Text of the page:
Pour the oat cream into small individual bowls, spoon the berries in the middle, the syrup should be turning a vibrant red and will ripple through the cream. A few fresh geranium petals here wouldn’t hurt. This is good on its own, or, as with most things, could be improved by being eaten with cake or pudding.
*Crackers are super easy to make. Put the oat solids in a bowl and mix with the same quantity of flour, a generous pinch of salt and two tablespoons of olive oil. Add a touch of water if it’s crumbly, or flour if it’s gluggy. It should resemble a rough pastry, smoothish and holding together easily. Press or roll out thin onto a well oiled sheet, and bake at 160 for 20 mins or until lightly browned and crispy. Break into pieces. If you wanted to add seeds, spices, herbs, pepper, you totally can.
Alex Davies of Gatherings and Alfred in Christchurch
For Christmas I like to create big sharing plates for everyone to get stuck into. These dishes stand alone, but if you are lucky enough to live near a foraging or fishing ground, go for it. Everyone has a die hard meat and or fish lover in the family, so don’t exclude them, it will only push them away and these will work with their meal too. Get them involved and who knows, maybe next year they’ll only go for the vegetables.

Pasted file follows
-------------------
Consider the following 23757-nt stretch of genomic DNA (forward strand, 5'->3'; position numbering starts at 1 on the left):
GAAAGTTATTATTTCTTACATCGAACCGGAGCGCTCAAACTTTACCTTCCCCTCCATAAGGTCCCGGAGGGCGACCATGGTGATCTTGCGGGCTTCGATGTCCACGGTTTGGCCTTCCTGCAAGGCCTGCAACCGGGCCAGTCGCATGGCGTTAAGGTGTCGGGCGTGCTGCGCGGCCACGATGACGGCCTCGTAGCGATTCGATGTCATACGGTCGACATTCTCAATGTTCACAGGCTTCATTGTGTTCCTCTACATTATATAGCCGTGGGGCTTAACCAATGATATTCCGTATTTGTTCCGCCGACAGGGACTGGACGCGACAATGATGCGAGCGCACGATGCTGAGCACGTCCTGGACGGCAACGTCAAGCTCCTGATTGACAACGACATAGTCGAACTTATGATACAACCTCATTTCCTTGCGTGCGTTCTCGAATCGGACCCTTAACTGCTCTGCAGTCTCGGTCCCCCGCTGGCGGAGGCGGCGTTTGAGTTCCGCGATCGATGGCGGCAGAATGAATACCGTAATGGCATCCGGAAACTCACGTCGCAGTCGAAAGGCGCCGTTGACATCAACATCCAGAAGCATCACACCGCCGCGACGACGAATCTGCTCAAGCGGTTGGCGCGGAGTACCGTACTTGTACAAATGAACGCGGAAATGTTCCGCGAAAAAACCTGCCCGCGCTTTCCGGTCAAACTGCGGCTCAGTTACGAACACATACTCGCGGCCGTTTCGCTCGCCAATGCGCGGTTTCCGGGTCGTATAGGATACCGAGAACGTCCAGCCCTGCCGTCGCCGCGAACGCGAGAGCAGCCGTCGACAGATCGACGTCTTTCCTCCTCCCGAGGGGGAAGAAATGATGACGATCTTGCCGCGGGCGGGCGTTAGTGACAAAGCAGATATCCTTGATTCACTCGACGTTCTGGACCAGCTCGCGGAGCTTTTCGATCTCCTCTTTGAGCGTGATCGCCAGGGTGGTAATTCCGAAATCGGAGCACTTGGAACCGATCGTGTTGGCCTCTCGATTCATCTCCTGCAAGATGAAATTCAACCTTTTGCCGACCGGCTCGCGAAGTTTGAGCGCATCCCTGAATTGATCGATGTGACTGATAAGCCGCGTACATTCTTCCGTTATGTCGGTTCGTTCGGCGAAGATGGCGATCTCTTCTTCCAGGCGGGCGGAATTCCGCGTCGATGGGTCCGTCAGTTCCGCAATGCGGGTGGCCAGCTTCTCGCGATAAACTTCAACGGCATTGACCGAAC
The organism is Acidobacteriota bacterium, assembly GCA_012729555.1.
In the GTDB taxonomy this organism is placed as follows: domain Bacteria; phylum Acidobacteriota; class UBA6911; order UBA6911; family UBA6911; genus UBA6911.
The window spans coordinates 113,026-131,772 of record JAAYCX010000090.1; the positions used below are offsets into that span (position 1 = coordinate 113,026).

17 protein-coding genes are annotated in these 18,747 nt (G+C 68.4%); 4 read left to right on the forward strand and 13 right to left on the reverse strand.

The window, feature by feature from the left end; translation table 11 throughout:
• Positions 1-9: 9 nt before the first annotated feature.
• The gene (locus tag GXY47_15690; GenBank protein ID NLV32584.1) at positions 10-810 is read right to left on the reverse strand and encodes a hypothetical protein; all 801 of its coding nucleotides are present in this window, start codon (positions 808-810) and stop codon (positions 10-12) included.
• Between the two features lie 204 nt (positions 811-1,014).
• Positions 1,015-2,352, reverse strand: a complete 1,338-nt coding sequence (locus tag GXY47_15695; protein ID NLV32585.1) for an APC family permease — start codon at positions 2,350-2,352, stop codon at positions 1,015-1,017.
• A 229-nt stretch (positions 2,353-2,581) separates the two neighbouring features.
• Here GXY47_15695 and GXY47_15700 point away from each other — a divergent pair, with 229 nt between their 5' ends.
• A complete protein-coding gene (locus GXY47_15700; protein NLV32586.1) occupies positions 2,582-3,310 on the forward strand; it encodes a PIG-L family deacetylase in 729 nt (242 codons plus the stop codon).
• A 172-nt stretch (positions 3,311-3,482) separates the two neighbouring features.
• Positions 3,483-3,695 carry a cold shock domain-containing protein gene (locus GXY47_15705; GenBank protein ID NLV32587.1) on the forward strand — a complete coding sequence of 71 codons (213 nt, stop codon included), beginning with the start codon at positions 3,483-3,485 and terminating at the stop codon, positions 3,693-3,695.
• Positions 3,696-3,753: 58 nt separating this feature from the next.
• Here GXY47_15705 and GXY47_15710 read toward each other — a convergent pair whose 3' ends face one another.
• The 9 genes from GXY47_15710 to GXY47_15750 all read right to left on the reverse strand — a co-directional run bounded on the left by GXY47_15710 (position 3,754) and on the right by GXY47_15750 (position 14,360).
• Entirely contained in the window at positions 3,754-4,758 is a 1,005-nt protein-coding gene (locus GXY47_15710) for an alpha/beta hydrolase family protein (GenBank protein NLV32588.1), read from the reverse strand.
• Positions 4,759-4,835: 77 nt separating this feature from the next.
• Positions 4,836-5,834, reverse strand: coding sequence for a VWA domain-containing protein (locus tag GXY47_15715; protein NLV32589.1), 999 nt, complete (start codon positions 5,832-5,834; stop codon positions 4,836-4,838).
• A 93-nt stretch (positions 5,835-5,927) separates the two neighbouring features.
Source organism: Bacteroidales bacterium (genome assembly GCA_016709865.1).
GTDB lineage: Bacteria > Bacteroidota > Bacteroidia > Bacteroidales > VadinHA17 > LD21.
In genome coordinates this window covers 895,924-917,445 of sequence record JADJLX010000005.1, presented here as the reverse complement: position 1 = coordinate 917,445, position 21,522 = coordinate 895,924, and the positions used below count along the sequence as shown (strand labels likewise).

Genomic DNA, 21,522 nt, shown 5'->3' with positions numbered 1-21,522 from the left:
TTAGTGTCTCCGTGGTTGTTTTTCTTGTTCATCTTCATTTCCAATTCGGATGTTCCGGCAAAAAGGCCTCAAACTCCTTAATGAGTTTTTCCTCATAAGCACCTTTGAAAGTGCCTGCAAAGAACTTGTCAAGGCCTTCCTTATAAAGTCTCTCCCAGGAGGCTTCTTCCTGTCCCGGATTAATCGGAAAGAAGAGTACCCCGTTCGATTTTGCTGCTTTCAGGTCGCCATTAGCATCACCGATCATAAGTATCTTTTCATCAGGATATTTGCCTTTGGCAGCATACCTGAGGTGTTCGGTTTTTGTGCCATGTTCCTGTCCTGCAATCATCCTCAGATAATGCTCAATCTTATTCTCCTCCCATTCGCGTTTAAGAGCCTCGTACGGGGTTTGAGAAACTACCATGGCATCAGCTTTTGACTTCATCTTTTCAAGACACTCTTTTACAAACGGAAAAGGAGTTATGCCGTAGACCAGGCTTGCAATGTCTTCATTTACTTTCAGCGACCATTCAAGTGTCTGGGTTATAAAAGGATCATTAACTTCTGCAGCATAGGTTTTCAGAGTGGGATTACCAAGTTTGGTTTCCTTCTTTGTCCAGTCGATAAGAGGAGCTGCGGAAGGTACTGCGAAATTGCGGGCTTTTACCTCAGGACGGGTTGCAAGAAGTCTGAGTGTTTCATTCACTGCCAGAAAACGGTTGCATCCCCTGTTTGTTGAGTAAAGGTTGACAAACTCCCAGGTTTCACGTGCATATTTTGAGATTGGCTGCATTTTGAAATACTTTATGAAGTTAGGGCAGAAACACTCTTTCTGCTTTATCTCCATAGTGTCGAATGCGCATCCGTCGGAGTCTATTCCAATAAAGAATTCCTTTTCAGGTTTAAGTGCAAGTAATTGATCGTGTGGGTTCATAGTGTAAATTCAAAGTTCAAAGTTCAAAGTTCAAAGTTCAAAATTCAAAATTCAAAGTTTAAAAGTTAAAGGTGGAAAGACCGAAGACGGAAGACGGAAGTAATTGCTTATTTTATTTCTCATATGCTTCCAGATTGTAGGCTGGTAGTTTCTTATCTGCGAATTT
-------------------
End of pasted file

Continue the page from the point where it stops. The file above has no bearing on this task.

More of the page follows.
PEAS, HAZELNUTS AND GREEN SAUCE.
2kg peas in the pod
1 head of garlic
3 lemons, zest and juice
3 heaped handfuls of mixed herbs or foraged greens, picked as close to using as is possible.
600ml good olive oil
Open the peas. This is a fun family activity in which everyone can be involved, eat them raw as you go, but don’t get too carried away. Set aside and keep the shells.
Place the pea pod shells through a juicer 2 times and extract as much juice as possible. You can use a blender with a little water if you don’t have a juicer.